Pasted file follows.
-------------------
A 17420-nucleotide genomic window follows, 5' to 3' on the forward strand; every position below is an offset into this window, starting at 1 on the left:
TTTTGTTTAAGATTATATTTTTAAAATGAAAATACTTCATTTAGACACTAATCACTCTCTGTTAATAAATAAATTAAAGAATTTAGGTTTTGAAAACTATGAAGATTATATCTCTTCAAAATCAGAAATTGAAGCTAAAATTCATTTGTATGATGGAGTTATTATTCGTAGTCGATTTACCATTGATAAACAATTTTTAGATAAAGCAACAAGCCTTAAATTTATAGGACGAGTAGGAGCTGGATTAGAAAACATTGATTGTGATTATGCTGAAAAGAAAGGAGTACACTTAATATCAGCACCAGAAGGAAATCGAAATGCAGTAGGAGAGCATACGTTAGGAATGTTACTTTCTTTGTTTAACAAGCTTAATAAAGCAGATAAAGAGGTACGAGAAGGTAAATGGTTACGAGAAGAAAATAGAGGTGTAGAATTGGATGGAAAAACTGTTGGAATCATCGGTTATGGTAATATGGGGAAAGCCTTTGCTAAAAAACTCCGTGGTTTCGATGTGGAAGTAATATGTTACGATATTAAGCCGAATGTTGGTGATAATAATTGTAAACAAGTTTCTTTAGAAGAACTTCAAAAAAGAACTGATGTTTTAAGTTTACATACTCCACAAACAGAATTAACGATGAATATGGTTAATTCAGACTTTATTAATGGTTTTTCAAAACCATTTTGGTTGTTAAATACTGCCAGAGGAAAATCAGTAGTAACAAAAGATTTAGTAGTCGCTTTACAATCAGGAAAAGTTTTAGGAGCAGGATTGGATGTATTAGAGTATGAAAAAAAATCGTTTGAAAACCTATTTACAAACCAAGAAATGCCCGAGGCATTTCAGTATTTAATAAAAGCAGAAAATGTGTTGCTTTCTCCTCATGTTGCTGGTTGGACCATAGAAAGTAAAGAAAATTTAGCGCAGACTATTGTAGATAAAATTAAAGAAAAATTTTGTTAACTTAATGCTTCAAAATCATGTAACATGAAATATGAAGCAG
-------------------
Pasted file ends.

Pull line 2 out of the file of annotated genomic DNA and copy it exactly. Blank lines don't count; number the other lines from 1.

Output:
TTTTGTTTAAGATTATATTTTTAAAATGAAAATACTTCATTTAGACACTAATCACTCTCTGTTAATAAATAAATTAAAGAATTTAGGTTTTGAAAACTATGAAGATTATATCTCTTCAAAATCAGAAATTGAAGCTAAAATTCATTTGTATGATGGAGTTATTATTCGTAGTCGATTTACCATTGATAAACAATTTTTAGATAAAGCAACAAGCCTTAAATTTATAGGACGAGTAGGAGCTGGATTAGAAAACATTGATTGTGATTATGCTGAAAAGAAAGGAGTACACTTAATATCAGCACCAGAAGGAAATCGAAATGCAGTAGGAGAGCATACGTTAGGAATGTTACTTTCTTTGTTTAACAAGCTTAATAAAGCAGATAAAGAGGTACGAGAAGGTAAATGGTTACGAGAAGAAAATAGAGGTGTAGAATTGGATGGAAAAACTGTTGGAATCATCGGTTATGGTAATATGGGGAAAGCCTTTGCTAAAAAACTCCGTGGTTTCGATGTGGAAGTAATATGTTACGATATTAAGCCGAATGTTGGTGATAATAATTGTAAACAAGTTTCTTTAGAAGAACTTCAAAAAAGAACTGATGTTTTAAGTTTACATACTCCACAAACAGAATTAACGATGAATATGGTTAATTCAGACTTTATTAATGGTTTTTCAAAACCATTTTGGTTGTTAAATACTGCCAGAGGAAAATCAGTAGTAACAAAAGATTTAGTAGTCGCTTTACAATCAGGAAAAGTTTTAGGAGCAGGATTGGATGTATTAGAGTATGAAAAAAAATCGTTTGAAAACCTATTTACAAACCAAGAAATGCCCGAGGCATTTCAGTATTTAATAAAAGCAGAAAATGTGTTGCTTTCTCCTCATGTTGCTGGTTGGACCATAGAAAGTAAAGAAAATTTAGCGCAGACTATTGTAGATAAAATTAAAGAAAAATTTTGTTAACTTAATGCTTCAAAATCATGTAACATGAAATATGAAGCAG